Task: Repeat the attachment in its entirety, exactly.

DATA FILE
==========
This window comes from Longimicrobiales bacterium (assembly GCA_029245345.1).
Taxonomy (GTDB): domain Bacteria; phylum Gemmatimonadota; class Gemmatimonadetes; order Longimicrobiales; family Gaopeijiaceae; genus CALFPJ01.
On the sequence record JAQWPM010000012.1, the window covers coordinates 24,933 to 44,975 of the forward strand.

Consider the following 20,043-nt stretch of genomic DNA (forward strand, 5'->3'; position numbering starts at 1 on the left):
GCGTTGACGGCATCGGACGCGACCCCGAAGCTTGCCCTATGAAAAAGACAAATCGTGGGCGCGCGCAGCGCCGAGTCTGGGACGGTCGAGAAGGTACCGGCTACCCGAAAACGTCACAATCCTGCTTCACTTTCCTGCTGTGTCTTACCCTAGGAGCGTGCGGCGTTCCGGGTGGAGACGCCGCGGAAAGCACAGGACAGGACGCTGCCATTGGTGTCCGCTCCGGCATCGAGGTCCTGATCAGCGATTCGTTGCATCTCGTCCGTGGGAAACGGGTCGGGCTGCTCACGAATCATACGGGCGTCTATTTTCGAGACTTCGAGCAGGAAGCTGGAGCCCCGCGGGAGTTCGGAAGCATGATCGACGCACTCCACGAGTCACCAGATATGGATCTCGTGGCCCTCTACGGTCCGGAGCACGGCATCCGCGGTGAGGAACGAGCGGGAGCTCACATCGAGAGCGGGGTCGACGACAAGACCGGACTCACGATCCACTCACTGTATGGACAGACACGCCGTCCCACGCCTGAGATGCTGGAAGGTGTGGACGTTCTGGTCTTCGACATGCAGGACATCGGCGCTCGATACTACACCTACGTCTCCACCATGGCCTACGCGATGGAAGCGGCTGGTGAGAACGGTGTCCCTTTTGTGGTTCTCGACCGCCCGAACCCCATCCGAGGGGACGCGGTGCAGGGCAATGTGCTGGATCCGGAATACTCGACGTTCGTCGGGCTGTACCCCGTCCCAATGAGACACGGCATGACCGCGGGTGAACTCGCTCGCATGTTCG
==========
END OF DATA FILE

This window comes from Longimicrobiales bacterium (assembly GCA_029245345.1).
Taxonomy (GTDB): domain Bacteria; phylum Gemmatimonadota; class Gemmatimonadetes; order Longimicrobiales; family Gaopeijiaceae; genus CALFPJ01.
On the sequence record JAQWPM010000012.1, the window covers coordinates 24,933 to 44,975 of the forward strand.

Consider the following 20,043-nt stretch of genomic DNA (forward strand, 5'->3'; position numbering starts at 1 on the left):
GCGTTGACGGCATCGGACGCGACCCCGAAGCTTGCCCTATGAAAAAGACAAATCGTGGGCGCGCGCAGCGCCGAGTCTGGGACGGTCGAGAAGGTACCGGCTACCCGAAAACGTCACAATCCTGCTTCACTTTCCTGCTGTGTCTTACCCTAGGAGCGTGCGGCGTTCCGGGTGGAGACGCCGCGGAAAGCACAGGACAGGACGCTGCCATTGGTGTCCGCTCCGGCATCGAGGTCCTGATCAGCGATTCGTTGCATCTCGTCCGTGGGAAACGGGTCGGGCTGCTCACGAATCATACGGGCGTCTATTTTCGAGACTTCGAGCAGGAAGCTGGAGCCCCGCGGGAGTTCGGAAGCATGATCGACGCACTCCACGAGTCACCAGATATGGATCTCGTGGCCCTCTACGGTCCGGAGCACGGCATCCGCGGTGAGGAACGAGCGGGAGCTCACATCGAGAGCGGGGTCGACGACAAGACCGGACTCACGATCCACTCACTGTATGGACAGACACGCCGTCCCACGCCTGAGATGCTGGAAGGTGTGGACGTTCTGGTCTTCGACATGCAGGACATCGGCGCTCGATACTACACCTACGTCTCCACCATGGCCTACGCGATGGAAGCGGCTGGTGAGAACGGTGTCCCTTTTGTGGTTCTCGACCGCCCGAACCCCATCCGAGGGGACGCGGTGCAGGGCAATGTGCTGGATCCGGAATACTCGACGTTCGTCGGGCTGTACCCCGTCCCAATGAGACACGGCATGACCGCGGGTGAACTCGCTCGCATGTTCG